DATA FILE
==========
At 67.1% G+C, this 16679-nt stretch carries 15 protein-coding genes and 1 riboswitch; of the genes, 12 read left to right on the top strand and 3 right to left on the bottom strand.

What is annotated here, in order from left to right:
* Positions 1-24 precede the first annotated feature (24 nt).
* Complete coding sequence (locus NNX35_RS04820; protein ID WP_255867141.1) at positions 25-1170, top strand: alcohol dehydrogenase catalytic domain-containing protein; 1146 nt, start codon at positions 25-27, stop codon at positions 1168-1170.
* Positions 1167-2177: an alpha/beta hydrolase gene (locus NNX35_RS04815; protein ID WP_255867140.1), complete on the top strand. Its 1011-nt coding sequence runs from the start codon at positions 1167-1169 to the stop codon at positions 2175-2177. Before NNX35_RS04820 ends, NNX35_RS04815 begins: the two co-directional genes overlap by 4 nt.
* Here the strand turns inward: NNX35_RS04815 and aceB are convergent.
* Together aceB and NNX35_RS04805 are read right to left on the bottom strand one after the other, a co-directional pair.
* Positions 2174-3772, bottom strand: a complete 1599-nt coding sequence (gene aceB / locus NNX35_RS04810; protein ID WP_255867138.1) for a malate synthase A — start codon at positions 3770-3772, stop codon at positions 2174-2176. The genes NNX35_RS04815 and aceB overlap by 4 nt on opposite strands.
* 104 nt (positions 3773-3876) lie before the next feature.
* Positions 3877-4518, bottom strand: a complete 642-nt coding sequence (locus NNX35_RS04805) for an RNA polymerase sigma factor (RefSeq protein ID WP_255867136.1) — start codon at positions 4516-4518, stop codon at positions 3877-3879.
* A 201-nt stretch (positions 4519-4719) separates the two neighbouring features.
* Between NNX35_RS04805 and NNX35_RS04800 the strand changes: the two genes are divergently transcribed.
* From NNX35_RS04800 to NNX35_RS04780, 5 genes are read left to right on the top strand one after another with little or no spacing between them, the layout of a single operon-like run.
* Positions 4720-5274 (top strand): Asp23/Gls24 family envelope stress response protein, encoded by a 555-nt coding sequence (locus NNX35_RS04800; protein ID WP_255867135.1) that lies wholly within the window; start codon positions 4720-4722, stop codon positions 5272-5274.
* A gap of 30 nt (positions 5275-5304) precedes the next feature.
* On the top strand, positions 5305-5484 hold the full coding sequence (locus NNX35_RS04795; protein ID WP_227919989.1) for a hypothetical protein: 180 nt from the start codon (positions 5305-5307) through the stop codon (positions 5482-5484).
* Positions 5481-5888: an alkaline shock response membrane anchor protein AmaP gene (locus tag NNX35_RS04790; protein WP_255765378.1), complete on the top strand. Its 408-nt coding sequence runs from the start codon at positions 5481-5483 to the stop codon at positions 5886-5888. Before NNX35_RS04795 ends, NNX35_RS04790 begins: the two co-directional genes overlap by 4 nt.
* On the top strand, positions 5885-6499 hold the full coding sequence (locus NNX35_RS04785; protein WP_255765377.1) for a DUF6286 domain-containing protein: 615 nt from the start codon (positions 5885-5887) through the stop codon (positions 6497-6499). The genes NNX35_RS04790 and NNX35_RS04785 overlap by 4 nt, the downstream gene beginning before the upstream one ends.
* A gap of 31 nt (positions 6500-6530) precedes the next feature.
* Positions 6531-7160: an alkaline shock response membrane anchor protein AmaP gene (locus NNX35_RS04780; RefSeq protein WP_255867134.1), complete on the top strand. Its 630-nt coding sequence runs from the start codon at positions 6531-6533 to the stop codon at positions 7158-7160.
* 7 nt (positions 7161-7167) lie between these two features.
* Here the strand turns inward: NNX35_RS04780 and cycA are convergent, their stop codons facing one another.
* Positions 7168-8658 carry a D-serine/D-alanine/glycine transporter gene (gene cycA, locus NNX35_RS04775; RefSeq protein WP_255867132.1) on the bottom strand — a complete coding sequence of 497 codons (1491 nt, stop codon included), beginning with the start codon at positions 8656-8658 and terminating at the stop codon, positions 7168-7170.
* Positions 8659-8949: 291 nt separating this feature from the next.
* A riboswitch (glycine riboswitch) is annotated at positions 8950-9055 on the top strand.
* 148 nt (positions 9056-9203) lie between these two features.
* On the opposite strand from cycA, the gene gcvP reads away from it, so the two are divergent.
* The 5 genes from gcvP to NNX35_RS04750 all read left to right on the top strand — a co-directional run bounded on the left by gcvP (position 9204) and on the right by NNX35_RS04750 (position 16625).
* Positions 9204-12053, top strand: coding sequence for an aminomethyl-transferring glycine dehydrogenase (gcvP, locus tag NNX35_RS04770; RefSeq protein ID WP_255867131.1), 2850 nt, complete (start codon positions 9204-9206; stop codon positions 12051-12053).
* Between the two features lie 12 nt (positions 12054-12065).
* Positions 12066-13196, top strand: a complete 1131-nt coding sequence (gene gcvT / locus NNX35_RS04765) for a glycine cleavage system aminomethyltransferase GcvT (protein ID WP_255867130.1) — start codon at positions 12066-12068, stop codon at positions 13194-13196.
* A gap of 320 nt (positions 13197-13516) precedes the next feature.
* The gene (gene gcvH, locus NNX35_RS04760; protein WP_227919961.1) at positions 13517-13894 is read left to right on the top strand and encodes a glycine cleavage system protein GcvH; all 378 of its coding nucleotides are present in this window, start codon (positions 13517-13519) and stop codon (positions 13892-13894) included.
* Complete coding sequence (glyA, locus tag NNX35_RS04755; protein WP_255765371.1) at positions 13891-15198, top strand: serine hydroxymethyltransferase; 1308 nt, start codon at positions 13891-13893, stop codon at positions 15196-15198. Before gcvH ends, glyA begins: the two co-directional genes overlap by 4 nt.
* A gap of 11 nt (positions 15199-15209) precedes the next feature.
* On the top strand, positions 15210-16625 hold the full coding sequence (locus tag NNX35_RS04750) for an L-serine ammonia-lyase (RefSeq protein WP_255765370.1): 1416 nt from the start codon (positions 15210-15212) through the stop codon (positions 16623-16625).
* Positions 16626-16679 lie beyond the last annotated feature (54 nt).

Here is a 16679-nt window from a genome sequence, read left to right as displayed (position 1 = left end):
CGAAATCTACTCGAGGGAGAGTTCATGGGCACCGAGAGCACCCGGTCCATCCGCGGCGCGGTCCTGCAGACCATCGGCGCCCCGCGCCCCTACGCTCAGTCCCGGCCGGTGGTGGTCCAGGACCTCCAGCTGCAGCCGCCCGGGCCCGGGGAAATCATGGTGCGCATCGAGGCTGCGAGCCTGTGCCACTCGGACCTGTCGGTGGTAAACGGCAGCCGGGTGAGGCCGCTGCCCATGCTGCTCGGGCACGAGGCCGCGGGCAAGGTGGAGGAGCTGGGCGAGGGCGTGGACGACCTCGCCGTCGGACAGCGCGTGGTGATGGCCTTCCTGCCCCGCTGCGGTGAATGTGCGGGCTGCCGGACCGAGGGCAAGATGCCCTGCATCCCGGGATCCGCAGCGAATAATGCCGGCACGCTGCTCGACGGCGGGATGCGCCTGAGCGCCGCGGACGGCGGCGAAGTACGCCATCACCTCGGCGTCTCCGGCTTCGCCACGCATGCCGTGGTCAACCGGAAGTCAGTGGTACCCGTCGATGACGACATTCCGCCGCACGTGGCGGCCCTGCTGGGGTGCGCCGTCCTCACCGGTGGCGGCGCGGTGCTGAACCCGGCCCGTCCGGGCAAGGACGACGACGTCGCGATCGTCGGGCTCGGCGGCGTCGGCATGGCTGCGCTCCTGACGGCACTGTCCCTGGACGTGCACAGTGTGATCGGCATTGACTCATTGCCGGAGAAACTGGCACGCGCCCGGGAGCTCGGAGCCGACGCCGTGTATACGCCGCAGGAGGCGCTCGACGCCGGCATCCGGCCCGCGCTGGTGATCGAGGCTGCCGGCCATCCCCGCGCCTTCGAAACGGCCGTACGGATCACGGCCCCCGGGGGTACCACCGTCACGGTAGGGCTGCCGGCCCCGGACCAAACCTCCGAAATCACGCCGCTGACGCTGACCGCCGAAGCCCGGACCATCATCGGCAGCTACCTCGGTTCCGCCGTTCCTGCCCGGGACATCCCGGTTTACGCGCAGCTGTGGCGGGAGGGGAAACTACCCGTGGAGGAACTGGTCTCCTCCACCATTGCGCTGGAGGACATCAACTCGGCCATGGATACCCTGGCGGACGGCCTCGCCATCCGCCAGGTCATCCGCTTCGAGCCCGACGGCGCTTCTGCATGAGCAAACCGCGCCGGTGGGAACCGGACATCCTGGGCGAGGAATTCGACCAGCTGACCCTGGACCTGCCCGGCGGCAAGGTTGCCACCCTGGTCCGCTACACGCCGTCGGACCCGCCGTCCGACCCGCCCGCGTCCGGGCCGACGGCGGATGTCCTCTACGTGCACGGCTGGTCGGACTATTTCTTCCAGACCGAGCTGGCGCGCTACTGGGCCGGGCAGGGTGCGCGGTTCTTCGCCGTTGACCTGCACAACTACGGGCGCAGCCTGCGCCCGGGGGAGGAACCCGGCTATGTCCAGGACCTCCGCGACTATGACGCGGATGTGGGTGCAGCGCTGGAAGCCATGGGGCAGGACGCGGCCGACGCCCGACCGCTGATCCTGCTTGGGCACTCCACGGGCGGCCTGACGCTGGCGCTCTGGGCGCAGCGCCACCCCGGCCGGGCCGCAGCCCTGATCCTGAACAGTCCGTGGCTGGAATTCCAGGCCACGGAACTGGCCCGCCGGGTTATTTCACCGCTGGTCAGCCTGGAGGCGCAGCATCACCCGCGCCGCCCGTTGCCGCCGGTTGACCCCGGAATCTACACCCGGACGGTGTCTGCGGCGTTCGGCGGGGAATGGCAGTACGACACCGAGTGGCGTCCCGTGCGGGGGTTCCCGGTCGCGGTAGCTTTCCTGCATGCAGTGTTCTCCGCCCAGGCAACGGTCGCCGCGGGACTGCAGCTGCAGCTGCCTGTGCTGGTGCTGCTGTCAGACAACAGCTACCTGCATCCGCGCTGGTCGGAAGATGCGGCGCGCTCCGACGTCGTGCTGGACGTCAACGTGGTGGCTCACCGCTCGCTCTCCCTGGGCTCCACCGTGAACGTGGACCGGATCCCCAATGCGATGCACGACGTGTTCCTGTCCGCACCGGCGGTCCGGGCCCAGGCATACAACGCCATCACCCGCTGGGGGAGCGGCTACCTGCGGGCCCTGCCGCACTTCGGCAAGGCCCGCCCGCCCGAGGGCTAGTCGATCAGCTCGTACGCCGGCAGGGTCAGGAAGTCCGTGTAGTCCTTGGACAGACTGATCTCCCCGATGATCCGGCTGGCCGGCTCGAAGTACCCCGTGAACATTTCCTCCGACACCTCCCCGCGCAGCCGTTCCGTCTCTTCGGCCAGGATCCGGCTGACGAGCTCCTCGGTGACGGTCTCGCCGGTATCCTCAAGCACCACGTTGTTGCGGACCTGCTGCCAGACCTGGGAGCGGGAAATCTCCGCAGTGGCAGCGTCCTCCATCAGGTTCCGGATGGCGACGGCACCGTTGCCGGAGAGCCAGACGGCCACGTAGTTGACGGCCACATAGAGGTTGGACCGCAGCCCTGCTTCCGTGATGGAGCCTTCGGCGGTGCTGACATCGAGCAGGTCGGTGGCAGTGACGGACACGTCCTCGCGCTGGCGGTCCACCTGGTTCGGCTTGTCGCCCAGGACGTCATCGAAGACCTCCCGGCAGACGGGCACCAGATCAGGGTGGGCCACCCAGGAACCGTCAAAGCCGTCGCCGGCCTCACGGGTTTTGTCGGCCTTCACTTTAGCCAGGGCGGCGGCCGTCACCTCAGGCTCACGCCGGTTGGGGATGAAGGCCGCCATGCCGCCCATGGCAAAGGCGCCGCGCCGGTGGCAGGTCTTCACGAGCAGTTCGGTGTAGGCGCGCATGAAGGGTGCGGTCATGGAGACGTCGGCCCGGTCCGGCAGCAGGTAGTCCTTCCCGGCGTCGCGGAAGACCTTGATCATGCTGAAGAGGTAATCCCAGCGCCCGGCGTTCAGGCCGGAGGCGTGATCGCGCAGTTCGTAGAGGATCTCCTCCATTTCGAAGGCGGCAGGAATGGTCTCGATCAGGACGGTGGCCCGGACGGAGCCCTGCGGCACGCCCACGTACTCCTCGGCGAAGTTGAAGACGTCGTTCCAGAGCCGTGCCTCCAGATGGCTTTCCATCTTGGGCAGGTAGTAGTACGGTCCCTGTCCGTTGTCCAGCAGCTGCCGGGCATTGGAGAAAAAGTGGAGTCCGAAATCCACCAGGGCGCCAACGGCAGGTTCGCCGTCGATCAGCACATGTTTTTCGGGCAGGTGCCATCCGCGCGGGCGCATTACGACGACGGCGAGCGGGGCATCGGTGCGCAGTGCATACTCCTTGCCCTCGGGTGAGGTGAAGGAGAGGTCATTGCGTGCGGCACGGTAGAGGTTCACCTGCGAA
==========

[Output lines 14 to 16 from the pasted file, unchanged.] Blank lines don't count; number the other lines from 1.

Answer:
* Positions 4720-5274 (top strand): Asp23/Gls24 family envelope stress response protein, encoded by a 555-nt coding sequence (locus NNX35_RS04800; protein ID WP_255867135.1) that lies wholly within the window; start codon positions 4720-4722, stop codon positions 5272-5274.
* A gap of 30 nt (positions 5275-5304) precedes the next feature.
* On the top strand, positions 5305-5484 hold the full coding sequence (locus NNX35_RS04795; protein ID WP_227919989.1) for a hypothetical protein: 180 nt from the start codon (positions 5305-5307) through the stop codon (positions 5482-5484).